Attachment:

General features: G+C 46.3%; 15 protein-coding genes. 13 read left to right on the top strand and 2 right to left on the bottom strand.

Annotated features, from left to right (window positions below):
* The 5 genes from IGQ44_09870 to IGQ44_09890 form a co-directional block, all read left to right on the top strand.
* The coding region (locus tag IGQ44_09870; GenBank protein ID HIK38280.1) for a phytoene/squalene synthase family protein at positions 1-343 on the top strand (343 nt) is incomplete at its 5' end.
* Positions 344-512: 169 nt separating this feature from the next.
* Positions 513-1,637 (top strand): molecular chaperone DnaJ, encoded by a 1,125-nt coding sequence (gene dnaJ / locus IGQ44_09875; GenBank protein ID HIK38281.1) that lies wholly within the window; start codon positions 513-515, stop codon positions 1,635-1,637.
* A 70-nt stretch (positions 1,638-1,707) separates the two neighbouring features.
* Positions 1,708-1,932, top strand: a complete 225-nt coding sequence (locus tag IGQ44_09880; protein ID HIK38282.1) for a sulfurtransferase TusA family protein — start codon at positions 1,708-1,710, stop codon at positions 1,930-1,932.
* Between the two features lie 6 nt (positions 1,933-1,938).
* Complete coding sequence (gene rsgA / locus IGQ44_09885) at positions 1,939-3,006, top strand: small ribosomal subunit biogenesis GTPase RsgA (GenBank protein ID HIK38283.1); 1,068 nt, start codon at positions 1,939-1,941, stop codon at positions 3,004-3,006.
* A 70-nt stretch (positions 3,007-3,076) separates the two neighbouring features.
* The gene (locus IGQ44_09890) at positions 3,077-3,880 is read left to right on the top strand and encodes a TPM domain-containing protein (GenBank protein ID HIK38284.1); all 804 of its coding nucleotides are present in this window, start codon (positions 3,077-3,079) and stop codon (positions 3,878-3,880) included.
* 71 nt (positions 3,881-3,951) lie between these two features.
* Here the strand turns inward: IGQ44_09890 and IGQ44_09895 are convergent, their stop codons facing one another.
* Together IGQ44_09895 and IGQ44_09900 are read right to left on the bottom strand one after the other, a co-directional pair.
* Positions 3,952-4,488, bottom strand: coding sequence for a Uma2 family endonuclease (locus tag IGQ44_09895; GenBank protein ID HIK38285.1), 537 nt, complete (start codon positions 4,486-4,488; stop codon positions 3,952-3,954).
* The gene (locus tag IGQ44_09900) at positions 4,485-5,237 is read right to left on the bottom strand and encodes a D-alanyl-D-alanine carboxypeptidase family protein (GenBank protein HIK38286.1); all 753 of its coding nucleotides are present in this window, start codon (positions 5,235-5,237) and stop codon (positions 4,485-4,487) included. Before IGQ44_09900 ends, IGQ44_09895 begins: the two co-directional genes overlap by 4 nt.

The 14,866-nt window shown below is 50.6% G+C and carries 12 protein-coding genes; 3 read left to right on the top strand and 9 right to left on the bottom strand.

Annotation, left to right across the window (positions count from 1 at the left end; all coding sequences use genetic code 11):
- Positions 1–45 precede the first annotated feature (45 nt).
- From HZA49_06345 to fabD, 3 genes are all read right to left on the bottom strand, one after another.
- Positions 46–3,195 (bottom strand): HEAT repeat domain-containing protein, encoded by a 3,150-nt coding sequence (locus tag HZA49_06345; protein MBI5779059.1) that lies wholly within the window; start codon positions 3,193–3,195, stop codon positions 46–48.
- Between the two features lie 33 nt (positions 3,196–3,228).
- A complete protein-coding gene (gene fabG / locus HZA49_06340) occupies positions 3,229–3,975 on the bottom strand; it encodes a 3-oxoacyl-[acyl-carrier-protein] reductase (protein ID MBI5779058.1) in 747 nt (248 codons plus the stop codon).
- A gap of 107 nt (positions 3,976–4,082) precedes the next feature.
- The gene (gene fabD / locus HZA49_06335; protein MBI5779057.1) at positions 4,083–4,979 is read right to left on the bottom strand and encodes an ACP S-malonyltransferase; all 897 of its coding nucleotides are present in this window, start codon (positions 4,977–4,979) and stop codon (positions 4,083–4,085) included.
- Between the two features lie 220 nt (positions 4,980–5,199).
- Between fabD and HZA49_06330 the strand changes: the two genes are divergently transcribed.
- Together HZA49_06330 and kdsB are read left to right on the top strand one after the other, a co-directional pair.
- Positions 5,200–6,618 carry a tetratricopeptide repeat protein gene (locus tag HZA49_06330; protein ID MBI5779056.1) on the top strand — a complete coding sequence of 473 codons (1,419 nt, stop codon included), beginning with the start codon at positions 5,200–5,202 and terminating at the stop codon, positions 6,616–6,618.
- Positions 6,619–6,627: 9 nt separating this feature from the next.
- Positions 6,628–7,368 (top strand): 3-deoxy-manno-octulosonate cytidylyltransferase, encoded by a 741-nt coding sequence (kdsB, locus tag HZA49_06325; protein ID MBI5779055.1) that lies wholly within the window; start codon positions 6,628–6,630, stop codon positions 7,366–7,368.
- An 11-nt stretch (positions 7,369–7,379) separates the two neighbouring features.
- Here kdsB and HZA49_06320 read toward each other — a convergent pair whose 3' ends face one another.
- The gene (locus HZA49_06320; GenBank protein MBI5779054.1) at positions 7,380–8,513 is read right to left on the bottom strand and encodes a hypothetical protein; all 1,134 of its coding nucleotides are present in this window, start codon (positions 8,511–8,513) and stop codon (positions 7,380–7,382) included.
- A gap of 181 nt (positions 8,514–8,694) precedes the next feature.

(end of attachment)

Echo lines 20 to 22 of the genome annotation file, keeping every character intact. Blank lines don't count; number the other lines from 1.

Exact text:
- Positions 1–45 precede the first annotated feature (45 nt).
- From HZA49_06345 to fabD, 3 genes are all read right to left on the bottom strand, one after another.
- Positions 46–3,195 (bottom strand): HEAT repeat domain-containing protein, encoded by a 3,150-nt coding sequence (locus tag HZA49_06345; protein MBI5779059.1) that lies wholly within the window; start codon positions 3,193–3,195, stop codon positions 46–48.